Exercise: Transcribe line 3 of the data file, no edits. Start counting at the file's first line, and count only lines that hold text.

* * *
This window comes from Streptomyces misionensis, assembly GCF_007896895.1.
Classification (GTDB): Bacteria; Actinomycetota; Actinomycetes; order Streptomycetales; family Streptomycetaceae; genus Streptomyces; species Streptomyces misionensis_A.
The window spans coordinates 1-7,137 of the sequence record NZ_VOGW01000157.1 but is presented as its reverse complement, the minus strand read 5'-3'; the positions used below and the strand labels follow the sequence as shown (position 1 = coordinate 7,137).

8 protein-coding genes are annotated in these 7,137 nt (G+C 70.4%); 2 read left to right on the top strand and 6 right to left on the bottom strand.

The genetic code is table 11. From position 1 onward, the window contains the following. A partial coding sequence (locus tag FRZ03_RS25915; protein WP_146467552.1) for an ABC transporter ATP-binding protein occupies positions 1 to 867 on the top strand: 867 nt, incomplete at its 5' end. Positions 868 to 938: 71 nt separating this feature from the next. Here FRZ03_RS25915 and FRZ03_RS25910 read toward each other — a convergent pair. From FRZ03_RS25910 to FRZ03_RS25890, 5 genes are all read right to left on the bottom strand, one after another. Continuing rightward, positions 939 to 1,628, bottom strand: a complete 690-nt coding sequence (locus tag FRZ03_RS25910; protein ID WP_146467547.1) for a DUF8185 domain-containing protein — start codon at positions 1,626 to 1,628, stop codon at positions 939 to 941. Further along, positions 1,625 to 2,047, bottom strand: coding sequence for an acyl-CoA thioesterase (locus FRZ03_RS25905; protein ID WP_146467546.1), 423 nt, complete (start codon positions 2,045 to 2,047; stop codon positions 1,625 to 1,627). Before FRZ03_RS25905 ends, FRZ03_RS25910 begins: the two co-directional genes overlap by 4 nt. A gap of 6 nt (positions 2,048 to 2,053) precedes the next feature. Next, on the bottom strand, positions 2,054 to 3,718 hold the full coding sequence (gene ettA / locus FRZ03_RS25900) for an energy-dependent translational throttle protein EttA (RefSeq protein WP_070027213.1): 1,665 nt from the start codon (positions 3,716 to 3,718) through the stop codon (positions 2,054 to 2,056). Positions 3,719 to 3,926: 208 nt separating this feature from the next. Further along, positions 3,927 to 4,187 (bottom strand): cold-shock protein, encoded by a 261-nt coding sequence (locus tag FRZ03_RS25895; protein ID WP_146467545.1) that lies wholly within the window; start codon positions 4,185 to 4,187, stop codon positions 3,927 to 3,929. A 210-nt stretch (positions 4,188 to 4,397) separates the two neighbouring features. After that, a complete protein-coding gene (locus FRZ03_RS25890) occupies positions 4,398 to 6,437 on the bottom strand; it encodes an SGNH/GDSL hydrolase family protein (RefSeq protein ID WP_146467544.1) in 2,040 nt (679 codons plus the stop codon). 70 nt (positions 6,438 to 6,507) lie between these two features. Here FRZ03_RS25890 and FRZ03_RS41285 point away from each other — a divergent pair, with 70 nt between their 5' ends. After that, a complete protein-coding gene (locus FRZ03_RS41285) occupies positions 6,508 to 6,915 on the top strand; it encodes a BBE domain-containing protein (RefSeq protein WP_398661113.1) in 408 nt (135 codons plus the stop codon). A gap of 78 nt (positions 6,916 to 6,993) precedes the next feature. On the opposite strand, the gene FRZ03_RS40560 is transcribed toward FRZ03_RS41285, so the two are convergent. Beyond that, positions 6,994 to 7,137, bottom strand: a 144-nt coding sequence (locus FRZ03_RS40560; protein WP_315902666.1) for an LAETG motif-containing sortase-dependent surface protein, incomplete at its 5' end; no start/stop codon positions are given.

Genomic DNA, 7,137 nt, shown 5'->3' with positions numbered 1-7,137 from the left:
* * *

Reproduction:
The window spans coordinates 1-7,137 of the sequence record NZ_VOGW01000157.1 but is presented as its reverse complement, the minus strand read 5'-3'; the positions used below and the strand labels follow the sequence as shown (position 1 = coordinate 7,137).